How to Support Acid Reflux Naturally, According To A Gut Health Dietitian

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Are you dealing with acid reflux? As a functional dietitian specializing in gut health, I often see clients struggling with acid reflux and GERD. If you’ve visited your doctor only to be offered acid-reducing medications and seek alternative ways to manage reflux, you’ve come to the right place.

In this blog post, we’ll explore effective strategies for addressing acid reflux from a functional nutrition perspective. But first, let’s delve into understanding what reflux is.

What Is Acid Reflux?

Reflux is a common condition in which stomach contents flow back into the esophagus, causing discomfort and a burning sensation commonly called heartburn. GERD is chronic acid reflux that occurs frequently and can eventually lead to damage and irritation of the esophageal lining. 

Symptoms of Acid Reflux

  • Sour taste in the mouth
  • Regurgitation of undigested food
  • Heartburn
  • Burping and difficulty swallowing

Conventional Treatment of Acid Reflux

Conventional remedies for reflux typically focus on reducing stomach acid levels, utilizing antacids, H2 blockers, and proton pump inhibitors. While intended for short-term use, many individuals find themselves reliant on these medications long-term. Prolonged consumption of acid-reducing drugs can lead to deficiencies in essential nutrients like calcium, iron, zinc, and B12. Furthermore, it raises the likelihood of bacterial overgrowth and dysbiosis. While there are cases where prolonged consumption of these medications is necessary, they are frequently overprescribed and used longer than needed. It is crucial to consult your healthcare provider before adjusting your medication regimen.

The Importance of Stomach Acid

Stomach acid plays several crucial roles, such as stimulating the release of digestive enzymes and bile for proper breakdown and absorption of food, protecting against harmful bacteria and parasites, and preventing bacterial overgrowth in the small intestine. Despite being on acid-reducing medications, many individuals still suffer from reflux symptoms because the root cause of their reflux likely does not stem from an excess of stomach acid.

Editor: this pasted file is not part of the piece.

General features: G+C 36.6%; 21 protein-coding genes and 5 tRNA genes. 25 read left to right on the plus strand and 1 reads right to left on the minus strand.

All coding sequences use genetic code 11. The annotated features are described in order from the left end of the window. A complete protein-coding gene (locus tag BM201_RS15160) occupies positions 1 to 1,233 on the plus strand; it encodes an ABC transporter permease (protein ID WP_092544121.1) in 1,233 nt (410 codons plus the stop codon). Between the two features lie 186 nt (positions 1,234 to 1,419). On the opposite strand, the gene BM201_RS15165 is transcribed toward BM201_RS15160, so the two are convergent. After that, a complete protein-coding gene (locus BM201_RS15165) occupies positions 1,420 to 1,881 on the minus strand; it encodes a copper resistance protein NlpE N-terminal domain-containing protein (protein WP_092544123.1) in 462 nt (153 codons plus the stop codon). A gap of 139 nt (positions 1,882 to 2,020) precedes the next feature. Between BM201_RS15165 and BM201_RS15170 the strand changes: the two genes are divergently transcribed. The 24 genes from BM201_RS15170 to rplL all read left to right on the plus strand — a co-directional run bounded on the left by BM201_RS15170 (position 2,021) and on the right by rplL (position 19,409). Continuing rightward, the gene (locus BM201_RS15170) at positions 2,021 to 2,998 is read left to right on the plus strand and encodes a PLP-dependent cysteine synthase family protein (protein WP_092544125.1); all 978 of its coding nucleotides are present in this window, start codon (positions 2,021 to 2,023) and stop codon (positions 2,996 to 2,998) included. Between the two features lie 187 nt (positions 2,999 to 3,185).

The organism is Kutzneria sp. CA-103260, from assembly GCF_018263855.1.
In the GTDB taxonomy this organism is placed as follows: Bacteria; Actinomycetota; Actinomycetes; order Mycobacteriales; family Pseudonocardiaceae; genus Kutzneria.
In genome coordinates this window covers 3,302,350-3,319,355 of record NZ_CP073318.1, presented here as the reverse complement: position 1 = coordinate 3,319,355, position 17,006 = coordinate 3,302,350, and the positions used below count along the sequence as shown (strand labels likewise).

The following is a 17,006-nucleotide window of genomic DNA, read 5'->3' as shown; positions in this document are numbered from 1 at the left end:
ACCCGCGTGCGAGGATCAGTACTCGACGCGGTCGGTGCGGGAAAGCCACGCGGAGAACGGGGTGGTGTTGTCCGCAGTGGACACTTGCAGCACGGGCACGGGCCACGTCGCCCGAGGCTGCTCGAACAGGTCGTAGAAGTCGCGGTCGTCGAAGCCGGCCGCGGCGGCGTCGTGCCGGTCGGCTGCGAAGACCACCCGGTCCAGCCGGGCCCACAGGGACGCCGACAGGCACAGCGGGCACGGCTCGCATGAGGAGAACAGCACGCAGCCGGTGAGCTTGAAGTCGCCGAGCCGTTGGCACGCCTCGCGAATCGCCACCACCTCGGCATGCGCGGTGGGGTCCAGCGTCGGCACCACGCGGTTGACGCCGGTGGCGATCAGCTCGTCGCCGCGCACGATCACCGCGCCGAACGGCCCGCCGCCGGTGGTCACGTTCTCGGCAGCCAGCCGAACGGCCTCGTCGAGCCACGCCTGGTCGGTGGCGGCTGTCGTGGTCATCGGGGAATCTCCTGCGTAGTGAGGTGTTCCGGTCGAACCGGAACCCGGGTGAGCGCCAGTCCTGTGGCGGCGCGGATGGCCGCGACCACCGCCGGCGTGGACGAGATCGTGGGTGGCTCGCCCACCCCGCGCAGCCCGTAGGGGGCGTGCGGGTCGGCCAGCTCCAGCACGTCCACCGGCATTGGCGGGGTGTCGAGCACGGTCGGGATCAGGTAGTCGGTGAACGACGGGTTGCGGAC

What Causes Acid Reflux?

Reflux is commonly misunderstood as stemming from excess stomach acid but is more often linked to inadequate production. The lower esophageal sphincter (LES) is supposed to prevent gastric juices from flowing back up. However, in cases of reflux, the LES doesn’t close properly. 

Various factors can contribute to reflux, including: 

  • Eating habits 
  • Being overweight 
  • Poor digestion
  • Food intolerances 
  • Lifestyle factors like smoking 
  • Stress
  • Altered stomach acid 
  • Delayed gastric emptying and slow motility 
  • H. pylori
  • Dysbiosis 
  • Anatomical issues like hiatal hernias

Lifestyle Strategies for Managing Acid Reflux

  • Avoid eating close to bedtime and avoid lying down after meals
  • Elevate the head of your bed while sleeping
  • Prevent prolonged gaps between meals
  • Choose loose-fitting clothing to alleviate stomach pressure 
  • Take a post-meal walk to enhance gut motility